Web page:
Relieved Kiwi fans celebrate the All Black victory over France in Auckland last night. Video: Telegraph
Commentary – By Edwin Puni of Event Polynesia
And now time to reflect what the triumph means for New Zealand and the Pacific.
Willie Jackson’s column in the Manukau Courier a few days ago sums up the RWC experience in New Zealand for me.
“This world cup has been more than just about the big (Tier 1) nations or whether the All Blacks can break the 24-year drought of not winning the world cup. It’s been about showcasing New Zealand, enjoying other nations and cultures.
“And showing the world that although we love our team (the All Blacks) first and foremost, we can be gracious hosts who have the ability to embrace, enjoy and respect other countries no matter how well they play rugby.”
It has been a time of national pride – being Samoan, being Tongan, being Fijian, being Kiwi, being Māori and being Pacific.
The excitement generated in our communities is a memory that will stay with us forever.
Even the muscular perpetrator of movie mayhem, The Rock, or Seiuli Dwayne Johnson, who has a Samoan mother and attended primary school in Auckland has been outwardly proud of his Pacific heritage; adorning an All Blacks jersey and message via Twitter:
ALL BLACKS & MANU SAMOA. Ia manuia ma fa’amalo atu. Alofa fa’a Samoa!
The message translates as congratulations to both teams and a good luck message for the tournament. “Samoan love” is his sign-off.
There’s more. The nomination of three All Blacks in the IRB Player of the Year awards who are “brown and proud”.
All Blacks flanker Jerome Kaino, centre Ma’a Nonu and scrumhalf Piri Weepu account for half of the six nominations for the prestigious individual award.
Can I point out that Kaino is from my village of Matatufu in Samoa and I’m told that Weepu is dating a girl from my other village in Samoa, and that makes me a prospective distant in-law.
Hall of Fame
Then there’s Brian Lima being inducted to the IRB’s Hall of Fame, joining Tuifa’asisina Bryan Williams and La’auli Michael Jones.
Lima is the only player in the world to have featured at five Rugby World Cups, becomes the first Manu Samoa player to be accorded the honour.
Known around the rugby world as the “Chiropractor”, Lima is best remembered for the bone-shuddering impact of his tackles.
As the curtains of the 2011 RWC come down, we also farewell the sons of the Pacific, Mils Muliaina (100 caps for the All Blacks) and Nicky Little (71 games for the Flying Fijians) having played their last Rugby World Cup.
“They graced the rugby fields of the world for years with power, pace and panache,” according to IRB news.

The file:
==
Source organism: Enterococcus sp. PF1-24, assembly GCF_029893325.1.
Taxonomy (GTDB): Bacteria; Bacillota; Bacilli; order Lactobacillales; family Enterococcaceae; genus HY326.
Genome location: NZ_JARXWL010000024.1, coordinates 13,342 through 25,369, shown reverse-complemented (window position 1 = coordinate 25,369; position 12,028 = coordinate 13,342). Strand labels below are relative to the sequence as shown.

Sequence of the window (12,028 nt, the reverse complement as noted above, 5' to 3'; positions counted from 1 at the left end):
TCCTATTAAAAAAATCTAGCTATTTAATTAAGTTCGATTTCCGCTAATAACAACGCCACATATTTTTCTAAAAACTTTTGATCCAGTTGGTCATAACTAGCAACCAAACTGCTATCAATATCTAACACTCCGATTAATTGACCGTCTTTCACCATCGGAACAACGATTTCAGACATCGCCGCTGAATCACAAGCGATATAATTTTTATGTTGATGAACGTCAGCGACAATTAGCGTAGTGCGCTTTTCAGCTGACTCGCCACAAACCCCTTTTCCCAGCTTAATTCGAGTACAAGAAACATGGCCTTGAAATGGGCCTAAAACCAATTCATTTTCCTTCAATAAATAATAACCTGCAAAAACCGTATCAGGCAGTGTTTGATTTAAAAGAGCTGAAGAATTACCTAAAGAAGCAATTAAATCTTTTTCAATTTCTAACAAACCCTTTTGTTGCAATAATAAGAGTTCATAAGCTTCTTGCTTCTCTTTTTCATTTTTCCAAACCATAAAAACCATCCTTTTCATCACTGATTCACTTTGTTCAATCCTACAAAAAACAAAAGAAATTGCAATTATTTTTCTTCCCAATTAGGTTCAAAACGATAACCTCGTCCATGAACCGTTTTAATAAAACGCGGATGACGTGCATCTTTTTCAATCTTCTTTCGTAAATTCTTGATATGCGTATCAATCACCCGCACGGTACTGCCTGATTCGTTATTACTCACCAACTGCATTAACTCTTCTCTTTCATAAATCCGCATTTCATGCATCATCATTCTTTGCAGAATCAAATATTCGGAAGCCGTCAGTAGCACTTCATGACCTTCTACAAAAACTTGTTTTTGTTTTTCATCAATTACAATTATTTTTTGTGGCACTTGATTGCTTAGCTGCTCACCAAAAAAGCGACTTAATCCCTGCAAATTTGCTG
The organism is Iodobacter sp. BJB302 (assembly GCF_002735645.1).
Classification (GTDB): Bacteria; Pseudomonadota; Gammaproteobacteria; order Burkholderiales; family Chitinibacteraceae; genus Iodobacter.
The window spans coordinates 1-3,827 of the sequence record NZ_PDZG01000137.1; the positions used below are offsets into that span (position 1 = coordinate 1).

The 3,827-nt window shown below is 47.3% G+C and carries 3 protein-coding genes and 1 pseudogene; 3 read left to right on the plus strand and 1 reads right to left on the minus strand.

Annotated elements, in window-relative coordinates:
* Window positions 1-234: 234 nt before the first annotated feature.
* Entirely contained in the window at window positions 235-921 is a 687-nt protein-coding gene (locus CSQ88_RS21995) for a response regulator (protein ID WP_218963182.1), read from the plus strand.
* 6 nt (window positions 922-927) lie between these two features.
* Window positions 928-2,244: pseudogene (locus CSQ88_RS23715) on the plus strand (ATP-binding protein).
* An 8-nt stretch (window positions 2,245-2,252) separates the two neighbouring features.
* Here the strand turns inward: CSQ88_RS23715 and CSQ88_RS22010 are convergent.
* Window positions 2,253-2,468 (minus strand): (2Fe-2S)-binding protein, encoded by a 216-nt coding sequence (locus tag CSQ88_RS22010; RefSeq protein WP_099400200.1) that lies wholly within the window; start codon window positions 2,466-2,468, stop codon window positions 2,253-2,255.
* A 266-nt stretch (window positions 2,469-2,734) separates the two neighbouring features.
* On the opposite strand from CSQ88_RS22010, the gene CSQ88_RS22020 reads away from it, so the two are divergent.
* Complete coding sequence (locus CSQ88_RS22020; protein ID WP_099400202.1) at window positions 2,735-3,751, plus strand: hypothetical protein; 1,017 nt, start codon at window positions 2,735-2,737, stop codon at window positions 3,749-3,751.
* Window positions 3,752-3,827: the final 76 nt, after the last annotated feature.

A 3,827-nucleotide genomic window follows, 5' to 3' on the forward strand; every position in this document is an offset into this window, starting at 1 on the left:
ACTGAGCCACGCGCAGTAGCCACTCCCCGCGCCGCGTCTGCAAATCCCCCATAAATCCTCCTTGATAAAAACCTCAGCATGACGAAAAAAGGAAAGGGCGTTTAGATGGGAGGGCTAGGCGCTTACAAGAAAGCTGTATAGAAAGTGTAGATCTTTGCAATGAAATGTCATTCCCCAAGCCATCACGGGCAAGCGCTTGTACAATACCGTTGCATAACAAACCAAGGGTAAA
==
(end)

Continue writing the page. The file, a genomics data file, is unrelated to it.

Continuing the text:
Same time as the RWC, 12 Defence and Police Force teams from nine nations were battling it out for the International Defence Rugby Championship with pool and quarter final games being played in Australia before moving to New Zealand.
Last week, the British Army took on a spirited Tonga Defence Services team winning 15–10 to book their place in the IDRC final. The second semifinal brought together the Australian Services Rugby Union against the Samoan Police with ADF eventual winners 23–10.
In the final, the British Army came top against the Australian Services Rugby Union winning by a convincing margin 62-17.
Samoa Police beat Tonga Defence Services team in a closely contested game with final score 22-17 to Samoa Police to secure a third placing in the IDRC 2011 ranking.
There we have it, two Pacific teams Tonga and Samoa are not “minnows” in the IDRC.
In rugby league news, the 2011 Gillette Four Nations kicks off on Friday at The Halliwell Jones Stadium, Warrington which hosts Australia v New Zealand before moving on to Leigh Sports Village the following day, Saturday October 29, for England v Wales.
Apart from cheering for the Kiwis with its Māori and Pacific flair, also look out for England stand-off Rangi Chase, a former New Zealand Māori representative who started in Taranaki as a junior.
In rugby sevens news, the Vailima Marist Samoa Sevens’ 24th tournament currently held in Apia, has seen the change of tournament date from February to October ahead of the proposed dateline change in Samoa on December 29.
The new tournament date means the Samoa tournament which boasts as the origin of world international rugby sevens, will now mark the start of the international rugby sevens calendar each year.
It brings me to the end of my special coverage of the RWC and everything rugby.
It’s four more years to the next RWC, and I intend to be in England to continue this coverage. Can I also entertain the idea for the Ikale Tahi, Manu Samoa and the Flying Fijian supporters to join forces when we invade UK in 2015 with our Pacific flags, colours and spirited support?
Meanwhile, it’s back to championing the development of professional boxing in the Pacific. The good thing with boxing is that we do not have to wait for four more years to get a world title shot.
Taking a leaf out of the IRB Pacific Nations Cup, next year will see the establishment of a Pacific International Boxing Championship circuit. So stay tuned ….